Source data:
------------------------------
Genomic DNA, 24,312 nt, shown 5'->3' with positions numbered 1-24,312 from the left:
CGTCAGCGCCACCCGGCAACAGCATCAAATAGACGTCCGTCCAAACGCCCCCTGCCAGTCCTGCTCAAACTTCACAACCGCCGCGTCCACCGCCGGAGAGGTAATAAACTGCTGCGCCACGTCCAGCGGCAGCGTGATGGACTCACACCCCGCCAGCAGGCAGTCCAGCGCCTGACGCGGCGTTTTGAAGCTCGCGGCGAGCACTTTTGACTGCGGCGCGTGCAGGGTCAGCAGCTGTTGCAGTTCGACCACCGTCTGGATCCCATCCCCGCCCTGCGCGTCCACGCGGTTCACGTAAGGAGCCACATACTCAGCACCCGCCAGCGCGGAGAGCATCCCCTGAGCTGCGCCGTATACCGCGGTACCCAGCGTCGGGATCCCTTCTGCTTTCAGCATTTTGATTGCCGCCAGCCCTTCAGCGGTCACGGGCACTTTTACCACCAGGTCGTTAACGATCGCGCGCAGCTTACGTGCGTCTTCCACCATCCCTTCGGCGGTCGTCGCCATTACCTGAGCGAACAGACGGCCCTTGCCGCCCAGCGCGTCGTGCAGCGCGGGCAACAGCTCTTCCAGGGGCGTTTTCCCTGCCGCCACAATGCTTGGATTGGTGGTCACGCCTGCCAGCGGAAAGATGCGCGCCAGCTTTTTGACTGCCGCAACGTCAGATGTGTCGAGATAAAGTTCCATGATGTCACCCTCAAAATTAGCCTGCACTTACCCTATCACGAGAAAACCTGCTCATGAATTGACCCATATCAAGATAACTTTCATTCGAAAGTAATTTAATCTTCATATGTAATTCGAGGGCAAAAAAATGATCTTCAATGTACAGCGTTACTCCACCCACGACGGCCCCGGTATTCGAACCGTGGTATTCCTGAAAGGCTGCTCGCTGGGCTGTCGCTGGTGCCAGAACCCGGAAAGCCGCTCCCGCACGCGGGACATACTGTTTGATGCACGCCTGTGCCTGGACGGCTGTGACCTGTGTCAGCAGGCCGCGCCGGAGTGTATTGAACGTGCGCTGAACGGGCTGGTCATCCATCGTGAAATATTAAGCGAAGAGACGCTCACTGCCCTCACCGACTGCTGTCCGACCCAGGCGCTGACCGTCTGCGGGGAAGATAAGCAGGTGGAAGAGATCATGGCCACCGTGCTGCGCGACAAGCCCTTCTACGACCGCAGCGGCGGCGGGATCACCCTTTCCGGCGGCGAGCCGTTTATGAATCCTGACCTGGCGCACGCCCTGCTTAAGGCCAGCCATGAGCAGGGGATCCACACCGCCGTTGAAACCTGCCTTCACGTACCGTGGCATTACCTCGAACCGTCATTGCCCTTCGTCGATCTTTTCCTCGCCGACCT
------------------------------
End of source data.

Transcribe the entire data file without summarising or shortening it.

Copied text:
Genomic DNA, 24,312 nt, shown 5'->3' with positions numbered 1-24,312 from the left:
CGTCAGCGCCACCCGGCAACAGCATCAAATAGACGTCCGTCCAAACGCCCCCTGCCAGTCCTGCTCAAACTTCACAACCGCCGCGTCCACCGCCGGAGAGGTAATAAACTGCTGCGCCACGTCCAGCGGCAGCGTGATGGACTCACACCCCGCCAGCAGGCAGTCCAGCGCCTGACGCGGCGTTTTGAAGCTCGCGGCGAGCACTTTTGACTGCGGCGCGTGCAGGGTCAGCAGCTGTTGCAGTTCGACCACCGTCTGGATCCCATCCCCGCCCTGCGCGTCCACGCGGTTCACGTAAGGAGCCACATACTCAGCACCCGCCAGCGCGGAGAGCATCCCCTGAGCTGCGCCGTATACCGCGGTACCCAGCGTCGGGATCCCTTCTGCTTTCAGCATTTTGATTGCCGCCAGCCCTTCAGCGGTCACGGGCACTTTTACCACCAGGTCGTTAACGATCGCGCGCAGCTTACGTGCGTCTTCCACCATCCCTTCGGCGGTCGTCGCCATTACCTGAGCGAACAGACGGCCCTTGCCGCCCAGCGCGTCGTGCAGCGCGGGCAACAGCTCTTCCAGGGGCGTTTTCCCTGCCGCCACAATGCTTGGATTGGTGGTCACGCCTGCCAGCGGAAAGATGCGCGCCAGCTTTTTGACTGCCGCAACGTCAGATGTGTCGAGATAAAGTTCCATGATGTCACCCTCAAAATTAGCCTGCACTTACCCTATCACGAGAAAACCTGCTCATGAATTGACCCATATCAAGATAACTTTCATTCGAAAGTAATTTAATCTTCATATGTAATTCGAGGGCAAAAAAATGATCTTCAATGTACAGCGTTACTCCACCCACGACGGCCCCGGTATTCGAACCGTGGTATTCCTGAAAGGCTGCTCGCTGGGCTGTCGCTGGTGCCAGAACCCGGAAAGCCGCTCCCGCACGCGGGACATACTGTTTGATGCACGCCTGTGCCTGGACGGCTGTGACCTGTGTCAGCAGGCCGCGCCGGAGTGTATTGAACGTGCGCTGAACGGGCTGGTCATCCATCGTGAAATATTAAGCGAAGAGACGCTCACTGCCCTCACCGACTGCTGTCCGACCCAGGCGCTGACCGTCTGCGGGGAAGATAAGCAGGTGGAAGAGATCATGGCCACCGTGCTGCGCGACAAGCCCTTCTACGACCGCAGCGGCGGCGGGATCACCCTTTCCGGCGGCGAGCCGTTTATGAATCCTGACCTGGCGCACGCCCTGCTTAAGGCCAGCCATGAGCAGGGGATCCACACCGCCGTTGAAACCTGCCTTCACGTACCGTGGCATTACCTCGAACCGTCATTGCCCTTCGTCGATCTTTTCCTCGCCGACCT